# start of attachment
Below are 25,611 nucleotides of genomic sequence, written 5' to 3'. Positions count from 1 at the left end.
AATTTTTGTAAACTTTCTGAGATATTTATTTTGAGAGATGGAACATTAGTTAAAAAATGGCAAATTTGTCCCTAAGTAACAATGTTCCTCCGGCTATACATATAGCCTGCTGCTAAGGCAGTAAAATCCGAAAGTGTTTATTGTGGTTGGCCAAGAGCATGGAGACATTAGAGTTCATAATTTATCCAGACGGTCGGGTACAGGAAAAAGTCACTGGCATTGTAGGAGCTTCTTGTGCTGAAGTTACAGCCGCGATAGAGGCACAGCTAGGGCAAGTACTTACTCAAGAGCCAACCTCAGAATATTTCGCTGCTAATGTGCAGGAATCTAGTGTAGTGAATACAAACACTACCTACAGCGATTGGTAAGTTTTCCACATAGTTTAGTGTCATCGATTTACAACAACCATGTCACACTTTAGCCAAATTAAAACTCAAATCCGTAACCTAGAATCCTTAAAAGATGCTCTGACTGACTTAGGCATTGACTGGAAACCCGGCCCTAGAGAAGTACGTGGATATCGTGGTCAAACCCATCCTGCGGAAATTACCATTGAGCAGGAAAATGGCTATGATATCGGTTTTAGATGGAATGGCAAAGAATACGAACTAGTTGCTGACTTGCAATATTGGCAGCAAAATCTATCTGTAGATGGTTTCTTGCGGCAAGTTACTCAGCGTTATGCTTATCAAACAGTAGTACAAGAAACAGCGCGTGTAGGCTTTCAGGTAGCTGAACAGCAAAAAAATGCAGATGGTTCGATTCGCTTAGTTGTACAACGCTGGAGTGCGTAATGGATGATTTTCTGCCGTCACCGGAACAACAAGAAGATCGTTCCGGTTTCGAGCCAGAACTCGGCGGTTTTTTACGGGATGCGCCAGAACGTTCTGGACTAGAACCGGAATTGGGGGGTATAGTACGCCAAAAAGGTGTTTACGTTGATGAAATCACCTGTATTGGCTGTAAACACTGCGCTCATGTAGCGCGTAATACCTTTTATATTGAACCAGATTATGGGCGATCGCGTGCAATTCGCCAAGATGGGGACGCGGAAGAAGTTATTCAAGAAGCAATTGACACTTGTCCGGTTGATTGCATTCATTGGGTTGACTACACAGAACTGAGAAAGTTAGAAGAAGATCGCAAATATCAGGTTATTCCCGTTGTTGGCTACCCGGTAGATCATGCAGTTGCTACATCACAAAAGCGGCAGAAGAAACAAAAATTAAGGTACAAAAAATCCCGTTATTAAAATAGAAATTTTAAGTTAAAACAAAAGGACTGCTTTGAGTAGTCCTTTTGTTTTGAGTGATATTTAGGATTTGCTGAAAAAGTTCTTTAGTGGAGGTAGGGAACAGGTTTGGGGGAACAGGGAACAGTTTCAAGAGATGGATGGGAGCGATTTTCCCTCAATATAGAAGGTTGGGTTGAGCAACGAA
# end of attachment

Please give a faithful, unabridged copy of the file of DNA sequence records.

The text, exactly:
Below are 25,611 nucleotides of genomic sequence, written 5' to 3'. Positions count from 1 at the left end.
AATTTTTGTAAACTTTCTGAGATATTTATTTTGAGAGATGGAACATTAGTTAAAAAATGGCAAATTTGTCCCTAAGTAACAATGTTCCTCCGGCTATACATATAGCCTGCTGCTAAGGCAGTAAAATCCGAAAGTGTTTATTGTGGTTGGCCAAGAGCATGGAGACATTAGAGTTCATAATTTATCCAGACGGTCGGGTACAGGAAAAAGTCACTGGCATTGTAGGAGCTTCTTGTGCTGAAGTTACAGCCGCGATAGAGGCACAGCTAGGGCAAGTACTTACTCAAGAGCCAACCTCAGAATATTTCGCTGCTAATGTGCAGGAATCTAGTGTAGTGAATACAAACACTACCTACAGCGATTGGTAAGTTTTCCACATAGTTTAGTGTCATCGATTTACAACAACCATGTCACACTTTAGCCAAATTAAAACTCAAATCCGTAACCTAGAATCCTTAAAAGATGCTCTGACTGACTTAGGCATTGACTGGAAACCCGGCCCTAGAGAAGTACGTGGATATCGTGGTCAAACCCATCCTGCGGAAATTACCATTGAGCAGGAAAATGGCTATGATATCGGTTTTAGATGGAATGGCAAAGAATACGAACTAGTTGCTGACTTGCAATATTGGCAGCAAAATCTATCTGTAGATGGTTTCTTGCGGCAAGTTACTCAGCGTTATGCTTATCAAACAGTAGTACAAGAAACAGCGCGTGTAGGCTTTCAGGTAGCTGAACAGCAAAAAAATGCAGATGGTTCGATTCGCTTAGTTGTACAACGCTGGAGTGCGTAATGGATGATTTTCTGCCGTCACCGGAACAACAAGAAGATCGTTCCGGTTTCGAGCCAGAACTCGGCGGTTTTTTACGGGATGCGCCAGAACGTTCTGGACTAGAACCGGAATTGGGGGGTATAGTACGCCAAAAAGGTGTTTACGTTGATGAAATCACCTGTATTGGCTGTAAACACTGCGCTCATGTAGCGCGTAATACCTTTTATATTGAACCAGATTATGGGCGATCGCGTGCAATTCGCCAAGATGGGGACGCGGAAGAAGTTATTCAAGAAGCAATTGACACTTGTCCGGTTGATTGCATTCATTGGGTTGACTACACAGAACTGAGAAAGTTAGAAGAAGATCGCAAATATCAGGTTATTCCCGTTGTTGGCTACCCGGTAGATCATGCAGTTGCTACATCACAAAAGCGGCAGAAGAAACAAAAATTAAGGTACAAAAAATCCCGTTATTAAAATAGAAATTTTAAGTTAAAACAAAAGGACTGCTTTGAGTAGTCCTTTTGTTTTGAGTGATATTTAGGATTTGCTGAAAAAGTTCTTTAGTGGAGGTAGGGAACAGGTTTGGGGGAACAGGGAACAGTTTCAAGAGATGGATGGGAGCGATTTTCCCTCAATATAGAAGGTTGGGTTGAGCAACGAA